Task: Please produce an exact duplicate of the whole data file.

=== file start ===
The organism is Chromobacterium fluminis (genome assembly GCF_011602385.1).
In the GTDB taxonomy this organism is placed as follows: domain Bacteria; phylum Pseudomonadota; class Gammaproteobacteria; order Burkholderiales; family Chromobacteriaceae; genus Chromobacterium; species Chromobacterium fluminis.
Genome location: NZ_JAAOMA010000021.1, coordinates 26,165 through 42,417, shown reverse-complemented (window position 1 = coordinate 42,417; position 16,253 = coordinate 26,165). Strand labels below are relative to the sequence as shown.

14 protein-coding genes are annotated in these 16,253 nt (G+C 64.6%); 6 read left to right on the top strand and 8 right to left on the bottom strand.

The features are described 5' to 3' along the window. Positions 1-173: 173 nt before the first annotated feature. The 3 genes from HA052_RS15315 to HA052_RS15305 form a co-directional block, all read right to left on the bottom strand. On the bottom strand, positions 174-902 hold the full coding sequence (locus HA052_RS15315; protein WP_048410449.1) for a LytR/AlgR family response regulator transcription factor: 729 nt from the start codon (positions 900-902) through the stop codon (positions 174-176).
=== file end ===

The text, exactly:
The organism is Chromobacterium fluminis (genome assembly GCF_011602385.1).
In the GTDB taxonomy this organism is placed as follows: domain Bacteria; phylum Pseudomonadota; class Gammaproteobacteria; order Burkholderiales; family Chromobacteriaceae; genus Chromobacterium; species Chromobacterium fluminis.
Genome location: NZ_JAAOMA010000021.1, coordinates 26,165 through 42,417, shown reverse-complemented (window position 1 = coordinate 42,417; position 16,253 = coordinate 26,165). Strand labels below are relative to the sequence as shown.

14 protein-coding genes are annotated in these 16,253 nt (G+C 64.6%); 6 read left to right on the top strand and 8 right to left on the bottom strand.

The features are described 5' to 3' along the window. Positions 1-173: 173 nt before the first annotated feature. The 3 genes from HA052_RS15315 to HA052_RS15305 form a co-directional block, all read right to left on the bottom strand. On the bottom strand, positions 174-902 hold the full coding sequence (locus HA052_RS15315; protein WP_048410449.1) for a LytR/AlgR family response regulator transcription factor: 729 nt from the start codon (positions 900-902) through the stop codon (positions 174-176).